Rights and Responsibilities of a Volunteer

Volunteering in Stockton-on-Tees - Charity Shop

Volunteering positions aren’t covered by employment contracts and so volunteers do not have the same rights and protections as an employee. It is important to know your rights and responsibilities as a volunteer.

Volunteering opportunities are not covered by employment law and you should never be required to sign a contract to undertake volunteering work. However, some organisations will ask you to sign a volunteering agreement or volunteering policy. This is not the same as contract. A volunteer is never required to perform work and can quit at any time without fear of repercussion.

Volunteer Rights

You may receive expenses that cover the money you have to expend during the course of your volunteer placement. This usually includes travel, meals, equipment you have to buy as part of your placement and, sometimes, childcare costs. It is important not to accept expenses that are more than your expenditure as this is considered a payment and would constitute a contract of employment.

Your role will be covered by the same government health and safety legislation that covers employed staff.

As a volunteer you are not covered by anti-discrimination laws.

The organisation you are volunteering with should have insurance that covers its volunteers. Ask to see the policy for details of coverage.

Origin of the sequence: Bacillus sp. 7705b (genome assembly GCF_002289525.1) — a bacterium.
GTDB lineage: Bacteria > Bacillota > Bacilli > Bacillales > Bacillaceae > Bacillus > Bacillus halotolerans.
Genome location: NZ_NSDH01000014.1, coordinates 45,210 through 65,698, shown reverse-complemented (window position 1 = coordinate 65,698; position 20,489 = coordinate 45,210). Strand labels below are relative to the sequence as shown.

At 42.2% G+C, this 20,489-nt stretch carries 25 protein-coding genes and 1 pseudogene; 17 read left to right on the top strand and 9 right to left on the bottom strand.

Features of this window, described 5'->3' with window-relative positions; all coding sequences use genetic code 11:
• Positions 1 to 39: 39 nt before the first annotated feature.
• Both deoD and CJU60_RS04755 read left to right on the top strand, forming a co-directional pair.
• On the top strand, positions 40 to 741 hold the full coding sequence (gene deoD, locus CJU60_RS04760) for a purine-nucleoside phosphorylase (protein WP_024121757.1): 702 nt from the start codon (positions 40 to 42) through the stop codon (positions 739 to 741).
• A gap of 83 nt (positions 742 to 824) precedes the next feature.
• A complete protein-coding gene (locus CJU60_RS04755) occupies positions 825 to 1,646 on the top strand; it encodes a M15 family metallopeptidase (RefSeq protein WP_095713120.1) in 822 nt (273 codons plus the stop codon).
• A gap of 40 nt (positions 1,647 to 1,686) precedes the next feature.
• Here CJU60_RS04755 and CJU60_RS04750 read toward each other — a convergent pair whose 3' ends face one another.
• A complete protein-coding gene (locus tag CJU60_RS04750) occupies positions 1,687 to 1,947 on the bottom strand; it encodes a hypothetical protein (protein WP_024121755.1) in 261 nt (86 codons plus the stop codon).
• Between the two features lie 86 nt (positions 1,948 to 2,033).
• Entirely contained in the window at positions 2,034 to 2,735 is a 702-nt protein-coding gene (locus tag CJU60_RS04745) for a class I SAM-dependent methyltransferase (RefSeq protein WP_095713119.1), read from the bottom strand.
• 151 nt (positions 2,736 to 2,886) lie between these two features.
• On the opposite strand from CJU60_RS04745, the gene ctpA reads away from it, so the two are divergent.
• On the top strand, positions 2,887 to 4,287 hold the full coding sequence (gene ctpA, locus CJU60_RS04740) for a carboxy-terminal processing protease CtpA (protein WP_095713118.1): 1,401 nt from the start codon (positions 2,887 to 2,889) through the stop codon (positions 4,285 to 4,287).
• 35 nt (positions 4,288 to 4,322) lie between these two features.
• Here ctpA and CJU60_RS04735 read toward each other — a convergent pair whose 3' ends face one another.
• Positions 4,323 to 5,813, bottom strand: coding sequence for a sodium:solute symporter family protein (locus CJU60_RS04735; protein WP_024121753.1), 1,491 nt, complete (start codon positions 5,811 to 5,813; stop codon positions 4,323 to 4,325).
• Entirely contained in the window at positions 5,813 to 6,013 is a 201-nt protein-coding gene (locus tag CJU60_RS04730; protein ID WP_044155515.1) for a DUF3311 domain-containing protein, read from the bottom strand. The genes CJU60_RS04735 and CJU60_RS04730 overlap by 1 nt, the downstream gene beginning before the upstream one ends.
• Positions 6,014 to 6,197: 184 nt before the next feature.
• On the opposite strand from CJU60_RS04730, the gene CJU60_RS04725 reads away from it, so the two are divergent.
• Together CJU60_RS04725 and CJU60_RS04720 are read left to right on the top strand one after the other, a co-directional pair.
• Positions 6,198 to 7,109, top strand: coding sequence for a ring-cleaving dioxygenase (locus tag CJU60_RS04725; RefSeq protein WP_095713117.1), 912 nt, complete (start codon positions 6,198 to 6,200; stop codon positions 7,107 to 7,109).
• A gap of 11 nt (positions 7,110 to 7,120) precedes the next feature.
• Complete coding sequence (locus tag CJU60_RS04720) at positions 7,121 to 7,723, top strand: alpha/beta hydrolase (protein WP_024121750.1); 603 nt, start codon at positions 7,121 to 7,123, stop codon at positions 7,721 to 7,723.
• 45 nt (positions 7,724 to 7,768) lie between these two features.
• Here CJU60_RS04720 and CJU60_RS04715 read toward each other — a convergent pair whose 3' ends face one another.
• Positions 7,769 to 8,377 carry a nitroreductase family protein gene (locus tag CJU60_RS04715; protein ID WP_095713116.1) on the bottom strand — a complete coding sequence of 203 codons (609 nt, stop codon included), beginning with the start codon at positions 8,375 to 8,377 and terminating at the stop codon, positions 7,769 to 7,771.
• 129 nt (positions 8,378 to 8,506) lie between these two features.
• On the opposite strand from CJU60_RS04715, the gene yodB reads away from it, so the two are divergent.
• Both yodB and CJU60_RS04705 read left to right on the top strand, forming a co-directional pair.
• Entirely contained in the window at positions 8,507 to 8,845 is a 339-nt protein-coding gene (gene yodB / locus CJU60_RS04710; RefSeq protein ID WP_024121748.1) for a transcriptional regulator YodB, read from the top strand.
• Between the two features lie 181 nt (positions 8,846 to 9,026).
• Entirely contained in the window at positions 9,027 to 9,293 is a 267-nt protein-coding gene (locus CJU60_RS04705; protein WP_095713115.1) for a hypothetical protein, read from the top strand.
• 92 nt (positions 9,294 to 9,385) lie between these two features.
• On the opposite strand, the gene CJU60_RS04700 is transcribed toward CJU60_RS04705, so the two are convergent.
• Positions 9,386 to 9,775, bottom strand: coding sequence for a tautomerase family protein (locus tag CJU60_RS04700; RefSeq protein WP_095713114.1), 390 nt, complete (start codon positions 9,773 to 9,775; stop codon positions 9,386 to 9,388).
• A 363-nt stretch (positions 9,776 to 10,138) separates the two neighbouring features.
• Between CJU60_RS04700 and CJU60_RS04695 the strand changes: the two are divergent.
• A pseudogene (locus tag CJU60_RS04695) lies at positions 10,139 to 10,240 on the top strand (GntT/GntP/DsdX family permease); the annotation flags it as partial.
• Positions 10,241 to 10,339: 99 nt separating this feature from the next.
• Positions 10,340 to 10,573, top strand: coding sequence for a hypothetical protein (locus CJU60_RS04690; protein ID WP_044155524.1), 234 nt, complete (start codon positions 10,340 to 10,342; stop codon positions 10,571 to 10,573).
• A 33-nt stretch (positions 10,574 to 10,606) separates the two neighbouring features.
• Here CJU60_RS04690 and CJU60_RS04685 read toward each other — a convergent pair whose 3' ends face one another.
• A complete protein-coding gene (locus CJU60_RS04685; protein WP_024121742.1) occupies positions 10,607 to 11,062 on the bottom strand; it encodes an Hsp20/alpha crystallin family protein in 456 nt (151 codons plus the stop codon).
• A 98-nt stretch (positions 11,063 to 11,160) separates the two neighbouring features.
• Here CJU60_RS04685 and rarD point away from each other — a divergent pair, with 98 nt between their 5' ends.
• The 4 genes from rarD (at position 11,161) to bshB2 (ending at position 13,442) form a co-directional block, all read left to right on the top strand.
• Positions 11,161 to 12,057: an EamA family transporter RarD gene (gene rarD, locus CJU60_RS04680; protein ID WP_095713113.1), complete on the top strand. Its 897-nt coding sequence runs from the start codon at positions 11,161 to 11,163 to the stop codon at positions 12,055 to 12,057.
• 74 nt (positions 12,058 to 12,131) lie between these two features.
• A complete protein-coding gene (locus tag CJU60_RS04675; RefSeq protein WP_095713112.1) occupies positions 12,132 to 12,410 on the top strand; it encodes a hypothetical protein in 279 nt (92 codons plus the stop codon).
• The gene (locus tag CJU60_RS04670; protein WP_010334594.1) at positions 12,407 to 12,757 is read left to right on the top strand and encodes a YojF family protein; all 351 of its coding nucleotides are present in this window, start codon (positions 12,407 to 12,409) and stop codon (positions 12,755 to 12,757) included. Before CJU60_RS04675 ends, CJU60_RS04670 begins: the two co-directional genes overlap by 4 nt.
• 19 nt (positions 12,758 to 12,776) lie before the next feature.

As a volunteer you have the same rights as an employee when it comes to data protection.

You may be given a voluntary agreement when you start your role and this should explain to you what level of supervision and support you will receive.

Volunteer Responsibilities

  • When you volunteer for an organisation you have a duty to respect and follow the organisation’s policies and procedures on issues like discrimination, harassment, grievances and workplace conduct.
  • Each voluntary organisation is different and has differing procedures, but most organisations will have a volunteer handbook or will give you copies of their governance and policies. Many of these policies are derived from the law and it is important that you make sure to read, understand and follow the policies of the organisation you are volunteering for.
  • When you start volunteering you will be given a description of your role and you will be responsible for carrying out your activities in accordance with the duties outlined in that role. As with any role, as an employee or volunteer, you should approach your supervisor if you are unsure about your role.
  • When you are a volunteer you are a representative of the organisation that you are volunteering with. It is important that you conduct yourself professionally and with consideration for that.
  • Charities and other voluntary organisations invest a lot of time and effort into their volunteers because the value that volunteers bring to the organisation is more than worth the effort. But as a volunteer it is important that you are honest about the time you can give and your other commitments.
  • One of the best things volunteers can do is give honest feedback to the organisation on their role, the projects they are working on and their experience as a volunteer. Don’t be afraid to let the organisation you are volunteering for know your opinion!

What If It Goes Wrong?

If you’re looking for information on what to do if volunteering goes wrong take a look at this NCVO guide.

The Citizen’s Advice Bureau has information and advice for what to do if you’re volunteering and something goes wrong.